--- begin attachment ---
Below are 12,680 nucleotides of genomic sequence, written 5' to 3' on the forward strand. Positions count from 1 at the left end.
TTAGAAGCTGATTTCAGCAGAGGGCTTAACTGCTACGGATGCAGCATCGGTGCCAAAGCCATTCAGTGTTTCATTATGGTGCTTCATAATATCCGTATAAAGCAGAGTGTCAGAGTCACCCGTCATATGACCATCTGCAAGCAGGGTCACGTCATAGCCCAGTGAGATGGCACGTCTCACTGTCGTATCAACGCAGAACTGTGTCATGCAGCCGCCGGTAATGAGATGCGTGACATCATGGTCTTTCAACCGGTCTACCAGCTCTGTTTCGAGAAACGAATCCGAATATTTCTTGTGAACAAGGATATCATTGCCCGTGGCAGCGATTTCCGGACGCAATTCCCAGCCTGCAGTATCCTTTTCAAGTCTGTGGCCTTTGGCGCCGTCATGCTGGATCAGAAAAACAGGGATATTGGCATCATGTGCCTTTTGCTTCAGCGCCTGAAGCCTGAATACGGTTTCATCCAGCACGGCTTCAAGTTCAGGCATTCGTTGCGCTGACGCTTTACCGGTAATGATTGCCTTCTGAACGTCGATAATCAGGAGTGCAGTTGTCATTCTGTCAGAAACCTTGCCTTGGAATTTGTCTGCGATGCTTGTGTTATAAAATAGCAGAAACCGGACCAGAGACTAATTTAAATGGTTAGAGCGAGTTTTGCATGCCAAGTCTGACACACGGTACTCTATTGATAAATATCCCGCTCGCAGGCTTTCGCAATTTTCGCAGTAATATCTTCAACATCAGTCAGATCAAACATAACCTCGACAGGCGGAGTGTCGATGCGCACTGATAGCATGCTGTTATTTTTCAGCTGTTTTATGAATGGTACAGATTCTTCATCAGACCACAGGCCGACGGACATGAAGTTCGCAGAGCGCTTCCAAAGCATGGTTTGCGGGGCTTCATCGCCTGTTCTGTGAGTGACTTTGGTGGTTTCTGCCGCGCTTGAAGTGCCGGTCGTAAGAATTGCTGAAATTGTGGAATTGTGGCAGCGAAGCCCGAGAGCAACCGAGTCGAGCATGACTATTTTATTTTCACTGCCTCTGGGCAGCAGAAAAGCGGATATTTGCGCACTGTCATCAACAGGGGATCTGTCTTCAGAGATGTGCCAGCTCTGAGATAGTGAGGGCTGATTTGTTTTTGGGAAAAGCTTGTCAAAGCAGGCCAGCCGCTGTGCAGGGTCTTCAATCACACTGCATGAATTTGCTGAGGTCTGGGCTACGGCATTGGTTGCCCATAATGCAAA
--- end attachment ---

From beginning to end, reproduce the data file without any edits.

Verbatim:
Below are 12,680 nucleotides of genomic sequence, written 5' to 3' on the forward strand. Positions count from 1 at the left end.
TTAGAAGCTGATTTCAGCAGAGGGCTTAACTGCTACGGATGCAGCATCGGTGCCAAAGCCATTCAGTGTTTCATTATGGTGCTTCATAATATCCGTATAAAGCAGAGTGTCAGAGTCACCCGTCATATGACCATCTGCAAGCAGGGTCACGTCATAGCCCAGTGAGATGGCACGTCTCACTGTCGTATCAACGCAGAACTGTGTCATGCAGCCGCCGGTAATGAGATGCGTGACATCATGGTCTTTCAACCGGTCTACCAGCTCTGTTTCGAGAAACGAATCCGAATATTTCTTGTGAACAAGGATATCATTGCCCGTGGCAGCGATTTCCGGACGCAATTCCCAGCCTGCAGTATCCTTTTCAAGTCTGTGGCCTTTGGCGCCGTCATGCTGGATCAGAAAAACAGGGATATTGGCATCATGTGCCTTTTGCTTCAGCGCCTGAAGCCTGAATACGGTTTCATCCAGCACGGCTTCAAGTTCAGGCATTCGTTGCGCTGACGCTTTACCGGTAATGATTGCCTTCTGAACGTCGATAATCAGGAGTGCAGTTGTCATTCTGTCAGAAACCTTGCCTTGGAATTTGTCTGCGATGCTTGTGTTATAAAATAGCAGAAACCGGACCAGAGACTAATTTAAATGGTTAGAGCGAGTTTTGCATGCCAAGTCTGACACACGGTACTCTATTGATAAATATCCCGCTCGCAGGCTTTCGCAATTTTCGCAGTAATATCTTCAACATCAGTCAGATCAAACATAACCTCGACAGGCGGAGTGTCGATGCGCACTGATAGCATGCTGTTATTTTTCAGCTGTTTTATGAATGGTACAGATTCTTCATCAGACCACAGGCCGACGGACATGAAGTTCGCAGAGCGCTTCCAAAGCATGGTTTGCGGGGCTTCATCGCCTGTTCTGTGAGTGACTTTGGTGGTTTCTGCCGCGCTTGAAGTGCCGGTCGTAAGAATTGCTGAAATTGTGGAATTGTGGCAGCGAAGCCCGAGAGCAACCGAGTCGAGCATGACTATTTTATTTTCACTGCCTCTGGGCAGCAGAAAAGCGGATATTTGCGCACTGTCATCAACAGGGGATCTGTCTTCAGAGATGTGCCAGCTCTGAGATAGTGAGGGCTGATTTGTTTTTGGGAAAAGCTTGTCAAAGCAGGCCAGCCGCTGTGCAGGGTCTTCAATCACACTGCATGAATTTGCTGAGGTCTGGGCTACGGCATTGGTTGCCCATAATGCAAA